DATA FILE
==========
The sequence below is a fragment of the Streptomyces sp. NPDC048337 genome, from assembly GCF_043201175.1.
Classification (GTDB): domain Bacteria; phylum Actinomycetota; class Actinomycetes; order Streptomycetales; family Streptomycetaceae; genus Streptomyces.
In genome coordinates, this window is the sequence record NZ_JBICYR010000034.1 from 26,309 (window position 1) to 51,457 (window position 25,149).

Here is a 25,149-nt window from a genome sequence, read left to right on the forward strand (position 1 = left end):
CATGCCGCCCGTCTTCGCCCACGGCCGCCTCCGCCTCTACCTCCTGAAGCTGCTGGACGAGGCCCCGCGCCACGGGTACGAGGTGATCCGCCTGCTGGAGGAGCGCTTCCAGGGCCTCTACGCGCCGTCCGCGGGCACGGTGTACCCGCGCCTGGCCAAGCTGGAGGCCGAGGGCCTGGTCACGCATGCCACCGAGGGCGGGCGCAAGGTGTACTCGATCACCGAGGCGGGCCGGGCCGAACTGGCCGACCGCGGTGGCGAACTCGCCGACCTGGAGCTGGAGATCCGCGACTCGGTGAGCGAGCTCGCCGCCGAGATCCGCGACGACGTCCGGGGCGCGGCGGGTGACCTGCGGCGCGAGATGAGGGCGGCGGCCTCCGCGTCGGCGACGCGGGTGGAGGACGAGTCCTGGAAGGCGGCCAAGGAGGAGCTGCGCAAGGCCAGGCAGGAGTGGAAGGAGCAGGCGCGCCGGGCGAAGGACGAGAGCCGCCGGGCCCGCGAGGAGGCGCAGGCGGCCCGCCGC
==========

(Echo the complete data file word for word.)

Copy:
The sequence below is a fragment of the Streptomyces sp. NPDC048337 genome, from assembly GCF_043201175.1.
Classification (GTDB): domain Bacteria; phylum Actinomycetota; class Actinomycetes; order Streptomycetales; family Streptomycetaceae; genus Streptomyces.
In genome coordinates, this window is the sequence record NZ_JBICYR010000034.1 from 26,309 (window position 1) to 51,457 (window position 25,149).

Here is a 25,149-nt window from a genome sequence, read left to right on the forward strand (position 1 = left end):
CATGCCGCCCGTCTTCGCCCACGGCCGCCTCCGCCTCTACCTCCTGAAGCTGCTGGACGAGGCCCCGCGCCACGGGTACGAGGTGATCCGCCTGCTGGAGGAGCGCTTCCAGGGCCTCTACGCGCCGTCCGCGGGCACGGTGTACCCGCGCCTGGCCAAGCTGGAGGCCGAGGGCCTGGTCACGCATGCCACCGAGGGCGGGCGCAAGGTGTACTCGATCACCGAGGCGGGCCGGGCCGAACTGGCCGACCGCGGTGGCGAACTCGCCGACCTGGAGCTGGAGATCCGCGACTCGGTGAGCGAGCTCGCCGCCGAGATCCGCGACGACGTCCGGGGCGCGGCGGGTGACCTGCGGCGCGAGATGAGGGCGGCGGCCTCCGCGTCGGCGACGCGGGTGGAGGACGAGTCCTGGAAGGCGGCCAAGGAGGAGCTGCGCAAGGCCAGGCAGGAGTGGAAGGAGCAGGCGCGCCGGGCGAAGGACGAGAGCCGCCGGGCCCGCGAGGAGGCGCAGGCGGCCCGCCGC